>are as personal as intellectual. Punctuated equilibrium, for example, has been called 
>"evolution by jerks." "
> This extract calls Gould a gadfly amongst evolutionists:
> "I don't want to emphasize either the explicit or implicit dissents from Darwinism, 
>however, because the most revealing remark about Darwinism in The Third Culture comes 
>from a Darwinist of unimpeachable authority, George Williams. Williams is much less 
>visible to the public than Dawkins or Gould, but he is more authoritative in the 
>profession than either. Along with John Maynard Smith and William Hamilton, he is at 
>the summit of the inner circle of evolutionary biology, in a realm where Gould is 
>regarded as a gadfly and Dawkins is something of a junior partner. Williams and 
>Hamilton earned their preminent status by pioneering the gene-centered Darwinism that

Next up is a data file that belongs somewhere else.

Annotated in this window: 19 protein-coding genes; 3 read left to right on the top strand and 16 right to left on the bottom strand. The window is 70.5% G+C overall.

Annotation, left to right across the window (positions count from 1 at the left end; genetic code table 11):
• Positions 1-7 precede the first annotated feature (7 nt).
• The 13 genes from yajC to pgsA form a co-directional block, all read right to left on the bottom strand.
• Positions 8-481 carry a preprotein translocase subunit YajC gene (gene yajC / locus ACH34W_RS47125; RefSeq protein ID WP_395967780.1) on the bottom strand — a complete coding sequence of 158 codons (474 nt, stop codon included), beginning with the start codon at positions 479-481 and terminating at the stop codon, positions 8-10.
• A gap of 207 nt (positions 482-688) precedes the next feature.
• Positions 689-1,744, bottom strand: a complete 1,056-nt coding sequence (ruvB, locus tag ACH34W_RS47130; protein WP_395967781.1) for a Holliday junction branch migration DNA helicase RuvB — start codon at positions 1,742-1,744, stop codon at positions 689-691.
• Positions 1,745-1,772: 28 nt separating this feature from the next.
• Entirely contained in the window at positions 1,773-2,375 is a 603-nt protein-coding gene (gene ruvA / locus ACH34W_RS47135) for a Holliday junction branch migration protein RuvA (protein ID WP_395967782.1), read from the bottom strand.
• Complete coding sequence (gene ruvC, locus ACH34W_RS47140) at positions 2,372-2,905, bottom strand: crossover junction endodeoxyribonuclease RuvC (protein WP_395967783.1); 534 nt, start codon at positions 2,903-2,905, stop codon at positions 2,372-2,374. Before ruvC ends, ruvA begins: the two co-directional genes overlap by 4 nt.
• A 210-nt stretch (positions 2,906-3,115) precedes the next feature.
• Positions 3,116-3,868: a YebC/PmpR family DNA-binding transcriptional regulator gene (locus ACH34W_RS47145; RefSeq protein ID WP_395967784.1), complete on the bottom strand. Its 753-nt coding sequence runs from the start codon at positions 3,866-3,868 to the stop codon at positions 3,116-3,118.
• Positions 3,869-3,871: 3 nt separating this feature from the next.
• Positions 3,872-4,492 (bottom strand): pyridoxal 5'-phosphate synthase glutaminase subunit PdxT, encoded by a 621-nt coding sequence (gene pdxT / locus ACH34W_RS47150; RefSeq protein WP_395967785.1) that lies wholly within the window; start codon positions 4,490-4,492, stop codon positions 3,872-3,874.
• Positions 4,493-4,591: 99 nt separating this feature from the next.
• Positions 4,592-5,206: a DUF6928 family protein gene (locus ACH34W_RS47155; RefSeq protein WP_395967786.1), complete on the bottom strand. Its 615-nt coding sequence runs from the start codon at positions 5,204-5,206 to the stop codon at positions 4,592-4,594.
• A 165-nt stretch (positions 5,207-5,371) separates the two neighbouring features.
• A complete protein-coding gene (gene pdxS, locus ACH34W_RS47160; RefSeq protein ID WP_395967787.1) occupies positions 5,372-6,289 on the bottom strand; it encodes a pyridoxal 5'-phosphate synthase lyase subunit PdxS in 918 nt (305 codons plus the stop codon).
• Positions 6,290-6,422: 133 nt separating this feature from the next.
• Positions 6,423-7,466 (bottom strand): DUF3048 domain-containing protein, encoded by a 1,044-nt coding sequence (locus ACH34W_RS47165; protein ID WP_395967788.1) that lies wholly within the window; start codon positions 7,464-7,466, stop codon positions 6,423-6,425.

>Dawkins popularized with such success in The Selfish Gene."
> =========  Mark Gregson  [EMAIL PROTECTED]  =========
> --
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Marc A. Schindler
Spruce Grove, Alberta, Canada -- Gateway to the Boreal Parkland

“Man will occasionally stumble over the truth, but most of the time he will pick 
himself up and continue on” – Winston Churchill

Note: This communication represents the informal personal views of the author solely; 
its contents do not necessarily reflect those of the author’s employer, nor those of 
any organization with which the author may be associated.